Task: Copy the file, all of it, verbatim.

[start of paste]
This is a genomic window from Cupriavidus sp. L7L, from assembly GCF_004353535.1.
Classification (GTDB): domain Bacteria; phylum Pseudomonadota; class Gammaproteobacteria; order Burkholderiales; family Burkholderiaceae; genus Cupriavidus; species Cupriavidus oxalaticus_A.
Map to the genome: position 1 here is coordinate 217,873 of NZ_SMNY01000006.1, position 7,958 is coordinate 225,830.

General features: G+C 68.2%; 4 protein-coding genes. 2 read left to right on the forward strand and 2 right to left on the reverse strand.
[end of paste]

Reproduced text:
This is a genomic window from Cupriavidus sp. L7L, from assembly GCF_004353535.1.
Classification (GTDB): domain Bacteria; phylum Pseudomonadota; class Gammaproteobacteria; order Burkholderiales; family Burkholderiaceae; genus Cupriavidus; species Cupriavidus oxalaticus_A.
Map to the genome: position 1 here is coordinate 217,873 of NZ_SMNY01000006.1, position 7,958 is coordinate 225,830.

General features: G+C 68.2%; 4 protein-coding genes. 2 read left to right on the forward strand and 2 right to left on the reverse strand.